Posted by AzBlueMeanie:
The Arizona Republic(an)'s columnist Robert Robb had a column yesterday about the IRS "scandal" that left me wondering, "Where the hell did that come from?"
The real scandal with the IRS review of applications for 501(c)(4) tax exempt status from political organizations is that political organizations do not qualify — and should not recieve 501(c)(4) tax exempt status. Period. The real IRS scandal: the ease with which political organizations have been abusing the 501(c)(4) tax exempt status.
The thousands of political organizations that have wrongly recieved this tax exempt status should lose it, and Congress should enact new legislation to make certain of this. While Congress is at it, the law should require transparency — no anonymous donors, their identities and the amount of their contributions made publicly available in a financial disclosure statement. Problem solved.
But Robert Robb uses the IRS "scandal" to argue for a consumption or flat-income tax as a means of eliminating the IRS all together, asserting that there is a "liberty dimension at stake." How
to keep IRS out of politics. This "scandal" is seen as an opportunity to argue for more income redistribution upwards to the über-rich plutocratic elites for whom Robb has spent his life as a lackey.
This idea did not originate with Robb. It is part of the latest talking points from the right-wing noise machine. Ed Kilgore at the Political Animal blog explains.
Whatever else comes out of the “scandal” over IRS scrutiny of
501(c)(4) applicants (and it’s already clear it will be harnessed to the
GOP’s Great White Whale obsession with repealing Obamacare, on which
the House will hold its 37th vote this week),
one byproduct is certain. Sooner probably than later, we will see a
resurgence of “flat tax” proposals, which have always advertised the
abolition of the IRS as their most attractive feature.
Indeed, the conservative “base” may be ahead of the pols and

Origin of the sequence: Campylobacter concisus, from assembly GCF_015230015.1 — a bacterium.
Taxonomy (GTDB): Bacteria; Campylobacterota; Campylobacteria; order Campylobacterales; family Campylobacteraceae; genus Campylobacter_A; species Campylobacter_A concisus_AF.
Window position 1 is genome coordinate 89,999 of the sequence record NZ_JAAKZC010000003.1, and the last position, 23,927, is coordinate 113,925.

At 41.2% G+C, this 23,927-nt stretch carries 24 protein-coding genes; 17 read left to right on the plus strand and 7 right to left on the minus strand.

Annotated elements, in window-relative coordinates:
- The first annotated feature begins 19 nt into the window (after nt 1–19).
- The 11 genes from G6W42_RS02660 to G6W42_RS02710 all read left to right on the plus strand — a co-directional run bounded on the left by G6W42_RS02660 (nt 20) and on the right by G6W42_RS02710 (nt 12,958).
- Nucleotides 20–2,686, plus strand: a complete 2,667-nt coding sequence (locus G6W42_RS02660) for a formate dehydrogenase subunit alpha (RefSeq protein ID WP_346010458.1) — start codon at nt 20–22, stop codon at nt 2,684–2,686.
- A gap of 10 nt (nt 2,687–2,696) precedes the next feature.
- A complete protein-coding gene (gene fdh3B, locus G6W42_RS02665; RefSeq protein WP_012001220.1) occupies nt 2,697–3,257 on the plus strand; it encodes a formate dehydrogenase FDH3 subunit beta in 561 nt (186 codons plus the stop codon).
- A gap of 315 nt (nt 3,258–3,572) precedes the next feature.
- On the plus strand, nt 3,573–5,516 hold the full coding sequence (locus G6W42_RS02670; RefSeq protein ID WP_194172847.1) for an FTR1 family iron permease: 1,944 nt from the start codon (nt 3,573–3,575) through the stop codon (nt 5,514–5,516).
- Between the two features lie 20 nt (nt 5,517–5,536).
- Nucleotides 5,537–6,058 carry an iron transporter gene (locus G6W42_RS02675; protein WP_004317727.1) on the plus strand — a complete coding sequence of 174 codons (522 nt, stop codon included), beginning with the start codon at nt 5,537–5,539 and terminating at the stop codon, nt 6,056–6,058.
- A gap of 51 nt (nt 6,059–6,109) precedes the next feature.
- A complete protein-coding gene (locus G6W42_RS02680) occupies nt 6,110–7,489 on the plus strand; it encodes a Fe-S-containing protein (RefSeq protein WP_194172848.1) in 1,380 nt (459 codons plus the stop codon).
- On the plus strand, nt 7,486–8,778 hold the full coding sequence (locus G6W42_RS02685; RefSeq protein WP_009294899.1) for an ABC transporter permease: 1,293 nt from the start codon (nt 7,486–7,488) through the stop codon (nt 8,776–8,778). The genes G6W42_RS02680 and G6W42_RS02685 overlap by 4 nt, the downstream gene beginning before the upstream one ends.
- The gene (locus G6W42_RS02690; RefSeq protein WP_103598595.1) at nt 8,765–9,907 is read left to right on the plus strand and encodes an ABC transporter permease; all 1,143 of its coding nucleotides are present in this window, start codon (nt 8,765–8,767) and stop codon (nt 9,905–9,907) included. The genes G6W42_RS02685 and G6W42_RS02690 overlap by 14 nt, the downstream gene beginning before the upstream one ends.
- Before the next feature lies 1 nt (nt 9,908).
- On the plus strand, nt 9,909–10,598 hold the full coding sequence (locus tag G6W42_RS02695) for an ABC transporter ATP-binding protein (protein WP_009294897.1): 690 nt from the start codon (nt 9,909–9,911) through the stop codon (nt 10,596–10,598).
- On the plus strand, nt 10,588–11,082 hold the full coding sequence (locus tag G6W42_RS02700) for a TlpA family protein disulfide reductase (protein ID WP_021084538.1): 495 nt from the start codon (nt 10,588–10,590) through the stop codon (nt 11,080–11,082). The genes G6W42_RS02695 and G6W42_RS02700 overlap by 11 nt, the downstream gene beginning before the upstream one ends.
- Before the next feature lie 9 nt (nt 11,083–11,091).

bloviators on this one. If you Google “IRS Scandal Flat Tax” right now,
you mostly turn up letters-to-the-editor and Freeper commentary (though
the Atlanta Journal-Constitution’s conservative columnist Kyle Wingfield briefly mentioned it).
But it’s going to be a bottomless crack pipe for talk radio types (who
have always been the bedrock of support for flat-tax schemes, and will
probably continue to be so now that Herman Cain is among their ranks)
who view progressive income taxation as the ultimate enemy.
* * *
The peril with “flat tax” schemes (or for the closely related
“consumption tax” schemes), of course, is that they typically rely on
significantly higher taxes for the poor and the middle class. They are
ultimately not that different from the state-level GOP “tax reform
initiatives” involving higher sales taxes combined with much lower or
abolished income taxes that have gotten Bobby Jindal (and to some extent, Sam Brownback) in political hot water.
So federal-level conservatives may regret re-embracing “flat taxes” generally or some version of the “Fair Tax” specifically. But they probably won’t be able to help themselves in the current environment.
Robert Robb, just another cog in the right-wing noise nachine.